That really highlights the debate today. When we have an opportunity to have a facility like a hospice, with the ability and the things it is able to do for its community and its patients, I find it unfortunate that not everyone in Canada has the opportunity to experience that as an end-of-life option. The stats I have seen show less than 30% actually have access to a hospice facility. That is truly unfortunate.
Some of my colleagues have talked about how this really came to a head, and it is how I became more interested in the hospice facility and its lack of access for other Canadians. This was a very prominent issue during the debates on doctor-assisted dying. It was a very difficult issue for my constituents. I held four town hall meetings throughout my riding in Foothills and southwest Alberta. I had hundreds of people attend the town halls. I also sent out a survey to my constituents asking them how they felt about the doctor-assisted dying legislation. I had 4,000 responses to that survey, which was a very high response rate, along with the carbon tax.
My constituents were very torn on how they felt about doctor-assisted dying. It was a very difficult issue. Some were adamantly opposed. Some were adamantly in favour. The one theme that went through all my town halls and through those surveys was the importance of offering palliative care as part of that legislation.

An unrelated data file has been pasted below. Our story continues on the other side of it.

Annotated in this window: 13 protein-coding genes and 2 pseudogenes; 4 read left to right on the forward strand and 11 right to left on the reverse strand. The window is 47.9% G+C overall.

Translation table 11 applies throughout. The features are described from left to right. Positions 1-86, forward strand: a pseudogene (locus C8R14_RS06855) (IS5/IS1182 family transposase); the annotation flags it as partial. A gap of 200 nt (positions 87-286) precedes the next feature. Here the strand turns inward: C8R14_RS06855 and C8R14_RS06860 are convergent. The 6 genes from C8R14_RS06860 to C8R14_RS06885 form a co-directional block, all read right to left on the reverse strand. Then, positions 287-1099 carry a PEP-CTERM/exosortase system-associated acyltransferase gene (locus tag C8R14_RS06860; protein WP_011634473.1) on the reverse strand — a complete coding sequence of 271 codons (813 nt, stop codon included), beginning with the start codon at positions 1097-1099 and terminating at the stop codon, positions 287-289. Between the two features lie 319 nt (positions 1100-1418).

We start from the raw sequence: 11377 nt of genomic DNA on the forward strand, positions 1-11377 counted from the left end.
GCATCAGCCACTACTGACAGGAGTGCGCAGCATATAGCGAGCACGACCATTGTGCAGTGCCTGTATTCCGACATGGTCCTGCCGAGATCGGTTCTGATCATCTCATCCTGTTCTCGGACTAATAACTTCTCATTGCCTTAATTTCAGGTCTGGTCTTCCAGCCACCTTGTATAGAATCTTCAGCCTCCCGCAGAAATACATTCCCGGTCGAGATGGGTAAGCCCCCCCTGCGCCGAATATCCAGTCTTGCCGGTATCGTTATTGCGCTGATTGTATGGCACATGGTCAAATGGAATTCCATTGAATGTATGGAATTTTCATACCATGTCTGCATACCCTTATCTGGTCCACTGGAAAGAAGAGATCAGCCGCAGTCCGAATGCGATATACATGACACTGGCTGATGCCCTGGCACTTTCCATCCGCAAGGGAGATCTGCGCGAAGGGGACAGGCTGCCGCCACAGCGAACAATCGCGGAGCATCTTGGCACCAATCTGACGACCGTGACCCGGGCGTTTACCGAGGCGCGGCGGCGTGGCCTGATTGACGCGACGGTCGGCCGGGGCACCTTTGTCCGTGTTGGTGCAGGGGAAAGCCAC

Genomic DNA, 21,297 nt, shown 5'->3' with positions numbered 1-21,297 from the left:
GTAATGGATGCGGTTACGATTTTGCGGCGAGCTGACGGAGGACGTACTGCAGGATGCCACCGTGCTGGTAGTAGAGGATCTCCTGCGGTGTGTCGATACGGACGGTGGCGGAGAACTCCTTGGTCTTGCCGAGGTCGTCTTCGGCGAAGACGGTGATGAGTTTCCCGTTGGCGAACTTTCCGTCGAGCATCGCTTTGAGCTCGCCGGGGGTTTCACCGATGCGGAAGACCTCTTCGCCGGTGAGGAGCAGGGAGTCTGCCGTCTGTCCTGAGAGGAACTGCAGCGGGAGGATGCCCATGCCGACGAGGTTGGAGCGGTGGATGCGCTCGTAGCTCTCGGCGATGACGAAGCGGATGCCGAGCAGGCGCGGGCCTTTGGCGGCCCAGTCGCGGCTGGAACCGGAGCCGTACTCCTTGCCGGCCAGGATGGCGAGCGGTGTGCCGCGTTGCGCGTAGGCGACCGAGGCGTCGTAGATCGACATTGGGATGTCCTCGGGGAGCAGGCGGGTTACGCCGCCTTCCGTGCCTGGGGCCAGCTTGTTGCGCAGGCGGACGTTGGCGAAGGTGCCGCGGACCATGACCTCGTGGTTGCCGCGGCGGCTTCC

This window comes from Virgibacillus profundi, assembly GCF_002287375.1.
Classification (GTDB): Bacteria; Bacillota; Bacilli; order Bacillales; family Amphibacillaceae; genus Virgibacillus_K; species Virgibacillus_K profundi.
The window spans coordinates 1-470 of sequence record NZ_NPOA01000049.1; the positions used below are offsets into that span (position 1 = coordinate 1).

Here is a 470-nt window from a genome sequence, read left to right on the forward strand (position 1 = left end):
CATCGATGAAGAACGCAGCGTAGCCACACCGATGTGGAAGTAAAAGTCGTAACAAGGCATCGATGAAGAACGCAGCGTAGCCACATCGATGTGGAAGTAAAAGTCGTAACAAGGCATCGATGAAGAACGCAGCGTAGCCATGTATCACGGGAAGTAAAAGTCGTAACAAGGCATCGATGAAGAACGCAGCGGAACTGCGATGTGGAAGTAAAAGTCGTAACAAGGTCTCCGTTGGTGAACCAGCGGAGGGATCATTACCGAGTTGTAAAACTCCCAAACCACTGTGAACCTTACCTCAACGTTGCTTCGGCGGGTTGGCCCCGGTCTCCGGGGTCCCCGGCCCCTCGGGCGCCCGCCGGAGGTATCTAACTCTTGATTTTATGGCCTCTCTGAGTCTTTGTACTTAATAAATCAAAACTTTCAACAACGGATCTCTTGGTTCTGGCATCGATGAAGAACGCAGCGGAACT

If the government was to provide doctor-assisted dying, my constituents wanted to ensure there were resources in place and that a framework for palliative care would also be a part of that legislation.
It was very clear that my constituents wanted some options. One of those options, if we were truly going to have doctor-assisted dying, was that Canadians had to understand that they had another option, and that option was end-of-life care through hospice.
What has made this so profound and so loud and clear in my constituency is that we have the Foothills Country Hospice. Many other constituents and many other Canadians do not have that.
We are certainly blessed in my constituency to have the hospice, but also to have the people who work so hard to make it a reality. It has been about 10 years since the hospice was opened, but it has been almost 20 years since my constituents worked hard to make this project come to fruition.